Here are some tips for faculty who are interested in developing a service-learning option:

Give students firm deadlines. I required students to complete 10 hours of volunteer service. To make sure that they would be able to start as soon as possible, I told them to secure a service placement and turn in a service learning plan by the end of Week 3. Students who were unable to do so did a term project and a weekly blog assignment instead.

Get to know your service learning partners. Some organizations have established programs for volunteers and know exactly what they want students to do, but others don't. Some are more responsive and hands-on than others. Get to know your service learning partners, so that you can anticipate problems that your students may run into in the future.

Be flexible. Check in with your students from time to time to make sure that they will be able to complete the required number of hours. Problems are bound to happen. Be ready to offer alternatives if your students run into problems beyond their control. Last quarter, a student of mine volunteered at a speaking partner program for English learners. Her partner stopped showing up after Week 5. Her phone was disconnected, and she did not respond to any of my student’s emails. Luckily, I was able to find another speaking partner for my student.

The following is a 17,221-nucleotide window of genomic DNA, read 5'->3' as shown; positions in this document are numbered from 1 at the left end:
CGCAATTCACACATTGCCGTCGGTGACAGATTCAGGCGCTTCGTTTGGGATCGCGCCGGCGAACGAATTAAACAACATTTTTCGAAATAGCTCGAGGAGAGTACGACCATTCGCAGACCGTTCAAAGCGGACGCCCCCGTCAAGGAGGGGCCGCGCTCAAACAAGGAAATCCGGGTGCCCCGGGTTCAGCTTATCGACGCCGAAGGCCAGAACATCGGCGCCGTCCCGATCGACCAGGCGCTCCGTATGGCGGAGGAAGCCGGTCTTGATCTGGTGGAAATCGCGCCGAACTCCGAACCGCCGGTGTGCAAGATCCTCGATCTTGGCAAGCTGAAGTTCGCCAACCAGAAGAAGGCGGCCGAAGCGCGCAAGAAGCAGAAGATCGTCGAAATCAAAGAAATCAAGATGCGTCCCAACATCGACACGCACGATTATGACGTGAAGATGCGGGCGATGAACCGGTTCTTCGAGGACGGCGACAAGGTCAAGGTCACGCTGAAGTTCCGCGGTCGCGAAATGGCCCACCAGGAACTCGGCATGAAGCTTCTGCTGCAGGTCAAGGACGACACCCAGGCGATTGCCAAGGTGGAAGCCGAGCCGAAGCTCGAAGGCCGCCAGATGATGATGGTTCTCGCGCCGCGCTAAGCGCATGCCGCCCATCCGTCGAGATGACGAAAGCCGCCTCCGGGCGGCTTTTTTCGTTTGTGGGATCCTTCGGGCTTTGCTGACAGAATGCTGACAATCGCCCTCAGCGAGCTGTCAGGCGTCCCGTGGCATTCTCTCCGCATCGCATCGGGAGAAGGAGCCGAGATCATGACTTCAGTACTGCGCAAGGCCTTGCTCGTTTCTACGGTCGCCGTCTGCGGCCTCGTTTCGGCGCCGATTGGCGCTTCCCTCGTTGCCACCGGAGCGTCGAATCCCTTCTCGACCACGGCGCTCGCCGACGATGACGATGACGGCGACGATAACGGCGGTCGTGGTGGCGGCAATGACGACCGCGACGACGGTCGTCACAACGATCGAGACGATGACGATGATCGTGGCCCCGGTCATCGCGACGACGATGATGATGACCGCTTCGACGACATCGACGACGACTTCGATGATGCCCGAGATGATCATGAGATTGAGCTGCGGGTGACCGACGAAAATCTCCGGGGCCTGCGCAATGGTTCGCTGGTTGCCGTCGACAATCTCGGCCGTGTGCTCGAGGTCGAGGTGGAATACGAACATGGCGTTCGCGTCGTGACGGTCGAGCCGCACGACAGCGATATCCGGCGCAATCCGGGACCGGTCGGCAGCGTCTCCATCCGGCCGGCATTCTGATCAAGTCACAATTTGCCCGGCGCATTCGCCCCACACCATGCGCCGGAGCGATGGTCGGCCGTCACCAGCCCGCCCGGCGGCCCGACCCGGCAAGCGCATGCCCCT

Do a "soft launch". It is a good idea to offer service learning as an option if it is your first time incorporating service learning into your course. You will be able to learn from experience and work out the kinks before making it a requirement. Unfortunately, some students are under the impression that service learning courses require extra work. Offering service learning as an option is a good compromise if you are worried about its potential adverse effect on enrollment.

My students' experience with service learning was generally positive. Last quarter, 9 of the 36 students in ANTH 3800 selected the service-learning option. Quite a few of them were aspiring teachers and social workers. Others just wanted to meet students from other countries and learn about their cultures. In their final presentations, students talked about how the class had encouraged them to become more aware and appreciative of their speaking partners' norms of communication, and how our discussion of non-standard dialects had helped them become better tutors by alerting them to the difference between reading errors and dialect features. They all appreciated the opportunity to give back to their community and gain valuable experience that would be helpful to their future careers. Because of their positive feedback, I decided to offer the service-learning option again this quarter.